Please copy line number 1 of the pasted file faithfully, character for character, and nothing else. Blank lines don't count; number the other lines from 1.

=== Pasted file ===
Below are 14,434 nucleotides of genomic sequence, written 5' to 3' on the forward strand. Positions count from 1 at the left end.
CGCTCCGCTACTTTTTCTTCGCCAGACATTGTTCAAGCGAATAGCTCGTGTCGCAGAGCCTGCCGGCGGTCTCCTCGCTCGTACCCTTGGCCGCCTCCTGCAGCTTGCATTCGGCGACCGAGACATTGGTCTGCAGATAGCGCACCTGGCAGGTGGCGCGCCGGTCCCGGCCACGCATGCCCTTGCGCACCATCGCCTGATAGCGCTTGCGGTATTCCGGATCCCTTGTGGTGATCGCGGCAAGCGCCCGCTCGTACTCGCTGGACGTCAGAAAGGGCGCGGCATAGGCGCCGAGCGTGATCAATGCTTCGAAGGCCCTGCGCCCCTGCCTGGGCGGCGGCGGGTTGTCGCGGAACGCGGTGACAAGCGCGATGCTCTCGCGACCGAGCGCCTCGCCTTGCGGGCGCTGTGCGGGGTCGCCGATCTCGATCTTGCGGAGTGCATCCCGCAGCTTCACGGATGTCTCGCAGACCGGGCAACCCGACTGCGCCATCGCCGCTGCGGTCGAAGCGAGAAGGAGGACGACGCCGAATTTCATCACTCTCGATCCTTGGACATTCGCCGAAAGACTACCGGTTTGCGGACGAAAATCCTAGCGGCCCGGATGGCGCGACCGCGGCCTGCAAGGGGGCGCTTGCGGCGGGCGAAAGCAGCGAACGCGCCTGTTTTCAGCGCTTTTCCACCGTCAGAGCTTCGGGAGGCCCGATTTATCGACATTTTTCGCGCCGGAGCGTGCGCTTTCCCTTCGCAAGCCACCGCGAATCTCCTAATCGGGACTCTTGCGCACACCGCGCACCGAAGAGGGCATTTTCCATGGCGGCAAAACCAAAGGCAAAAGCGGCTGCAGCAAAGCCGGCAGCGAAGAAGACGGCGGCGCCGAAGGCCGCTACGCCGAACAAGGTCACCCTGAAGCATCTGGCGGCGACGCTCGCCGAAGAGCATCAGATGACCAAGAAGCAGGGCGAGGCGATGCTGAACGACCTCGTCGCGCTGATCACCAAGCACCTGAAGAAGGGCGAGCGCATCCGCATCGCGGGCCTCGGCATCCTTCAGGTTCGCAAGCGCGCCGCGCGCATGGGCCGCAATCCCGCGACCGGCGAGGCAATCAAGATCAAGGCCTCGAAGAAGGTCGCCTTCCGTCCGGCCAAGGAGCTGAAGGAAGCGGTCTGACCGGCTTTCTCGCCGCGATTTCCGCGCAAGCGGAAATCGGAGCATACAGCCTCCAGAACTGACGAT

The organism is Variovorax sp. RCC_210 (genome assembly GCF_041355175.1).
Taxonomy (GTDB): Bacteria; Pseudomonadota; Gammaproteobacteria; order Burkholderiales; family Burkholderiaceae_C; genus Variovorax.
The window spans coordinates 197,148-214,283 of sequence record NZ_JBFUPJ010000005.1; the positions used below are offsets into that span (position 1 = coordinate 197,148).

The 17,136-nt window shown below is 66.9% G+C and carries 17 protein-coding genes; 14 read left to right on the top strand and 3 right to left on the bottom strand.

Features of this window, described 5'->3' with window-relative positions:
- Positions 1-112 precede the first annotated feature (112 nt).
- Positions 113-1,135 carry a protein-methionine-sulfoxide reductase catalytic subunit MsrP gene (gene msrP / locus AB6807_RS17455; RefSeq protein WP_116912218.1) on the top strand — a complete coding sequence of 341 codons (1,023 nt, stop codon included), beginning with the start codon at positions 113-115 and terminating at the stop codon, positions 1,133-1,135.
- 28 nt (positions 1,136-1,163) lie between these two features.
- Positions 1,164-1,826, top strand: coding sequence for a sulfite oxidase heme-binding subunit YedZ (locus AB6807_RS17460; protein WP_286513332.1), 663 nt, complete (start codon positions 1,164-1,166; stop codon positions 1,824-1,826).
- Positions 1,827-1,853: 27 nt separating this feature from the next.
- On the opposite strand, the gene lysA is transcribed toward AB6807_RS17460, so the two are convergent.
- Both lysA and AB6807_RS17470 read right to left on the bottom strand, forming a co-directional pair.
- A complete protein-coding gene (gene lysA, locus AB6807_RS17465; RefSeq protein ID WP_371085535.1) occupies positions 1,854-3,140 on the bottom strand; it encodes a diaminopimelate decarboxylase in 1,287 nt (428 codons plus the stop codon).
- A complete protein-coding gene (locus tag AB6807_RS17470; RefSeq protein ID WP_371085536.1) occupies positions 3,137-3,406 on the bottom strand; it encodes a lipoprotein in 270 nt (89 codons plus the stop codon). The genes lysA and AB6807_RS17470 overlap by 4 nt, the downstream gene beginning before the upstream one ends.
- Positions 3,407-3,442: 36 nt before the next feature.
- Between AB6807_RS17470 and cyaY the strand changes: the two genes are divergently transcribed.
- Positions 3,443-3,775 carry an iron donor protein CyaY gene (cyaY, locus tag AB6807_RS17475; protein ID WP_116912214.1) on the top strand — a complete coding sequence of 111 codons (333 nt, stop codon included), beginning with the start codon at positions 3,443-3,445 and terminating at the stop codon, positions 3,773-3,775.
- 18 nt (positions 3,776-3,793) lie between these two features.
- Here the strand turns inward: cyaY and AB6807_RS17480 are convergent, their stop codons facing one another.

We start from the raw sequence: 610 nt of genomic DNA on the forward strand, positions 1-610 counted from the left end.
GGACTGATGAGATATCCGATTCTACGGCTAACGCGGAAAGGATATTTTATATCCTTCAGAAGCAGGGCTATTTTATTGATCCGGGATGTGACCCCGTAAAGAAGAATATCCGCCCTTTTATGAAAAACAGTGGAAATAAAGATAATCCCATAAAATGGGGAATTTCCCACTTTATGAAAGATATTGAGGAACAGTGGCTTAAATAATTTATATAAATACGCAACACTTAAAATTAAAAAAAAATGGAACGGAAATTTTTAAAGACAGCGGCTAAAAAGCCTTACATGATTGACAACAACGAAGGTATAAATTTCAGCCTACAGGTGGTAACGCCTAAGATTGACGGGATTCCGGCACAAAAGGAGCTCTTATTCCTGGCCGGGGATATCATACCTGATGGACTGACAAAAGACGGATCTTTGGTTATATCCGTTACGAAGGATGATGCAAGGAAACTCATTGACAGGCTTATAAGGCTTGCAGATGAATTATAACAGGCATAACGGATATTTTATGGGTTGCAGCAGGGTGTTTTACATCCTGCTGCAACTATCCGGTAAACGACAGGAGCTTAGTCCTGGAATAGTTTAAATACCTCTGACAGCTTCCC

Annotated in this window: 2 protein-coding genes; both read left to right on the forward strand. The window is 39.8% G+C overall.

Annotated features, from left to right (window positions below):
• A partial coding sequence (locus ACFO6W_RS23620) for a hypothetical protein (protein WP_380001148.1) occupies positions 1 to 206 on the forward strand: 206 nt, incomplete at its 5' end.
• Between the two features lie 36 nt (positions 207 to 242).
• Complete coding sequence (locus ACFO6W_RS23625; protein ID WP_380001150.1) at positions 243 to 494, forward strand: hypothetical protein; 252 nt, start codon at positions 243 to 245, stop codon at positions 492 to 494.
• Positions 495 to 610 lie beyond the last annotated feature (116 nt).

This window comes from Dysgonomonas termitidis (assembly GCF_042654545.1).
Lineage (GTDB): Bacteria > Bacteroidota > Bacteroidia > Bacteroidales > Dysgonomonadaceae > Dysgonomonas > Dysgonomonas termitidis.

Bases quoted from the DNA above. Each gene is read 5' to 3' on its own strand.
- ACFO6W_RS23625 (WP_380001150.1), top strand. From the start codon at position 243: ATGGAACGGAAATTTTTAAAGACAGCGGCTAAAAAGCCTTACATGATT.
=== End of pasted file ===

Below are 14,434 nucleotides of genomic sequence, written 5' to 3' on the forward strand. Positions count from 1 at the left end.